Running Time 104 minutes
Written by Glenn Gers
Directed by Callie Khouri
Starring Diane Keaton, Ted Danson, Queen Latifah and Katie Holmes
Like a warm toe approaching the edge of a cold lake, the new movie season is beginning slowly and cautiously, but not without promise. If the writers’ strike doesn’t end soon, 2008 might run out of product as fast as it begins, but for now the key word is optimism. After a bleak and baffling series of setbacks, Diane Keaton gets a career tweak in Mad Money, a mild comedy that penetrates its see-through cellophane wrap with a few good laughs and many performances that are even better.
Directed by Callie Khouri, who wrote the memorable Thelma & Louise, this fresh heist comedy about three women who decide to rob the Federal Reserve Bank is not exactly what I’d call revolutionary in either concept or execution, but I admit there were a few times when I actually laughed out loud. That’s pretty high praise indeed. When her husband, Don (Ted Danson), gets downsized, Kansas City housewife Bridget Cardigan finds that women her age are anathema to the workforce. The only job she can get is working as a cleaning lady at the government clearance bank where old currency from 1,000 other banks arrives daily to be sorted, inspected and destroyed. Scrubbing toilets and emptying the garbage is bad enough, but for a consumer queen with a black belt in shopping, an unemployed husband and more than $200,000 of debts, to be surrounded by so much unwanted money—well, it’s like Lucille Ball in the famous chocolate-factory assembly line episode of I Love Lucy.
What a waste. If the Federal Reserve Bank destroys one million dollars per day in dirty, worn-out bills, why shouldn’t somebody rescue a few, give or take a mil? So brainy Bridget comes up with a foolproof setup to relieve the economy of some of that green stuff before it turns brown. Of course, the master plan requires two co-workers turned partners-in-crime to carry it off like clockwork: Nina (Queen Latifah), a single mother who needs a higher living standard to get her two sons out of the slums and into college, and Jackie (Katie Holmes), a gum-chewing bimbo in a trailer home whose brain-dead husband, Bob (Adam Rothenberg), needs a new motorcycle. Nina actually shreds the money, and Jackie is in charge of the carts with the secret chain locks that transport the bills to the shredding machine. Bridget hides the rolled-up profits in the dustbins. When a sly security guard catches on, it looks like curtains, until Nina uses her bosomy charms to seduce him. Bob climbs eagerly on the bandwagon, and Don acts as their money manager. Now they’re a real gang, bonded in loyalty, convinced that money does indeed buy happiness and studying every aspect of the law to keep everything legal; some of the stuff you learn in Glenn Gers’ script is so valuable (no bank deposit up to $10,000 is ever reported to the IRS) that you might want to take notes.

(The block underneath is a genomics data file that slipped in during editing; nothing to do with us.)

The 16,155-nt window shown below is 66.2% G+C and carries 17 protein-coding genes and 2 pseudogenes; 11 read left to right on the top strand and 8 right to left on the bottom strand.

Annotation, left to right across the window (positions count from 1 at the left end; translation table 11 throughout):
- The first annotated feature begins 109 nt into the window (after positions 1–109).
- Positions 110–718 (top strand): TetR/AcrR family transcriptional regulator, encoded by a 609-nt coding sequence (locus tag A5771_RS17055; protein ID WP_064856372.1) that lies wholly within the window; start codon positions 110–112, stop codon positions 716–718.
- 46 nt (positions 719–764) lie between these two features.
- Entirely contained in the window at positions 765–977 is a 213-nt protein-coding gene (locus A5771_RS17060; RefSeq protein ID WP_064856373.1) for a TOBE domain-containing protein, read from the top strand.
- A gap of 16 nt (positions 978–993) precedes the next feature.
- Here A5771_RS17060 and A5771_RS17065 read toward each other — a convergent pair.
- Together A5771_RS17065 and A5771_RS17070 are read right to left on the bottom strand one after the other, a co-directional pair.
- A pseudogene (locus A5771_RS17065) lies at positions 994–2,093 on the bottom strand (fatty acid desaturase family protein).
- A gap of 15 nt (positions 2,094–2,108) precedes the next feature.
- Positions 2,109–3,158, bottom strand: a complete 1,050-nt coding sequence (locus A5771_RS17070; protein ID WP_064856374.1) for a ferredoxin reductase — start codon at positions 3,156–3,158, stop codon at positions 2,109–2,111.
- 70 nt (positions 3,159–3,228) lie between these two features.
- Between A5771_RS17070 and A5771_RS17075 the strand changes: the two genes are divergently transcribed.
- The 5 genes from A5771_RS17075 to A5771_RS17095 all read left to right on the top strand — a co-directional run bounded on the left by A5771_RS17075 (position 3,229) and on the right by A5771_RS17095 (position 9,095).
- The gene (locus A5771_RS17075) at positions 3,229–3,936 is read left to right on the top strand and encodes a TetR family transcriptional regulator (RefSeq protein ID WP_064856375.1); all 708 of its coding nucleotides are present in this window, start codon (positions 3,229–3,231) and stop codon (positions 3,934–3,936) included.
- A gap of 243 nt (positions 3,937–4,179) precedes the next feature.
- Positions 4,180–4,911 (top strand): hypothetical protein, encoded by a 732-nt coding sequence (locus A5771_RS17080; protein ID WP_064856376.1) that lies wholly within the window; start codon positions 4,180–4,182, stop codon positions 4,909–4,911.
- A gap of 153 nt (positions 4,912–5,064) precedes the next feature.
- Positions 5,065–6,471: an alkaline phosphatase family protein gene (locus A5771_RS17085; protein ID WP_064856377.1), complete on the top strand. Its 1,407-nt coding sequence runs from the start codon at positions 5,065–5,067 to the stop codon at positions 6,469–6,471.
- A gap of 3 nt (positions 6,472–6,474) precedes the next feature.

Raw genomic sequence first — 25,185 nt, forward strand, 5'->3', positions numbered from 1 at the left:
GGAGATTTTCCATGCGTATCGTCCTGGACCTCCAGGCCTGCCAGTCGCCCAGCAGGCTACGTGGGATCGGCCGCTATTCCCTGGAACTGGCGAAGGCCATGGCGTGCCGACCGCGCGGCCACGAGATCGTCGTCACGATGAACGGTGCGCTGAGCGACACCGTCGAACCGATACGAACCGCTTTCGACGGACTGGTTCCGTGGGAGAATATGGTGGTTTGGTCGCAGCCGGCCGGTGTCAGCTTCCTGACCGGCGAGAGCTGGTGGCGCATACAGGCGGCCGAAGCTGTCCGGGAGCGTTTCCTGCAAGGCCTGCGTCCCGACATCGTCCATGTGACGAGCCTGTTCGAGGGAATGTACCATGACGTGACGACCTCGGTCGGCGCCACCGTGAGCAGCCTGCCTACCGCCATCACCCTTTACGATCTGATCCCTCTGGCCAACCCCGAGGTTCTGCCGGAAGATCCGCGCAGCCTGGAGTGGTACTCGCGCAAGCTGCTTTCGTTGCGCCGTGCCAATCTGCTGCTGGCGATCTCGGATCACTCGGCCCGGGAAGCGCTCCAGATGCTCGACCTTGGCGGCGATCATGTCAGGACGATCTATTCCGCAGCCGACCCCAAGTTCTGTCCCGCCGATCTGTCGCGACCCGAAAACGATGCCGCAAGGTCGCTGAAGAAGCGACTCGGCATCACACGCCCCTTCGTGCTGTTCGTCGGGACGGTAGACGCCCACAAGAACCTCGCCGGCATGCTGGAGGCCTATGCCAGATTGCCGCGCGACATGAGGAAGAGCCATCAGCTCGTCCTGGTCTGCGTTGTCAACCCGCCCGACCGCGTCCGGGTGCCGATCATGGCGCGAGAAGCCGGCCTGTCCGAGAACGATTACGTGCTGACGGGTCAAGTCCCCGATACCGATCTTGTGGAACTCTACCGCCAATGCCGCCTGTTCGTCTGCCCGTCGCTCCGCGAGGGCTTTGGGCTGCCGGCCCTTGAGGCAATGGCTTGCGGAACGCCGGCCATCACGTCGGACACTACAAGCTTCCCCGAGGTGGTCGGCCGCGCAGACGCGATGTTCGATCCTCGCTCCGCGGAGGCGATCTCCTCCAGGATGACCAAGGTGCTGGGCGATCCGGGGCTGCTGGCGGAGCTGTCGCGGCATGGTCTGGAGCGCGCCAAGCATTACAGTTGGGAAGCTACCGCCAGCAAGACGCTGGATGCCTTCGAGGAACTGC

Of course, after they all get rich for life, Bridget gets greedy. What she cites as “long-term security” Don sees as “long-term maximum security.” But these criminals are not ideologues. They aren’t fighting for animal rights, nuclear disarmament or the closing of the U.S. terrorist prison in Guantánamo. They just harvest old money nobody else wants anyway. Bridget even justifies it as improving the economy. I mean, think of it as recycling. When a nerdy federal bank examiner shows up at a backyard barbecue, they know the jig is up, and the plot takes a downward spiral toward disaster. But the fun gains momentum as they are forced to figure out ingenious ways to reverse their fortunes with record speed. Bridget suggests going into hiding and taking new identities. “Are you crazy?” yells Don. “What do we tell the kids?” Bridget, contemplatively: “Like they ever call us?”
Do they go to jail? Do they outsmart the government and get away with murder? No spoilers here. But do not underestimate the resourceful Ms. Keaton, who is as sharp and lovable and screwy as ever, even when the film is not. Along with jokes about everything from Martha Stewart to Victoria’s Secret, she keeps you laughing. The movie isn’t perfect. The characters exist situationally, never developing emotionally, but there’s more than one clever “twist” ending, and you will go away smiling. You also root for these zany crooks from start to finish. The point is that crime is contagious, and Mad Money proves it.
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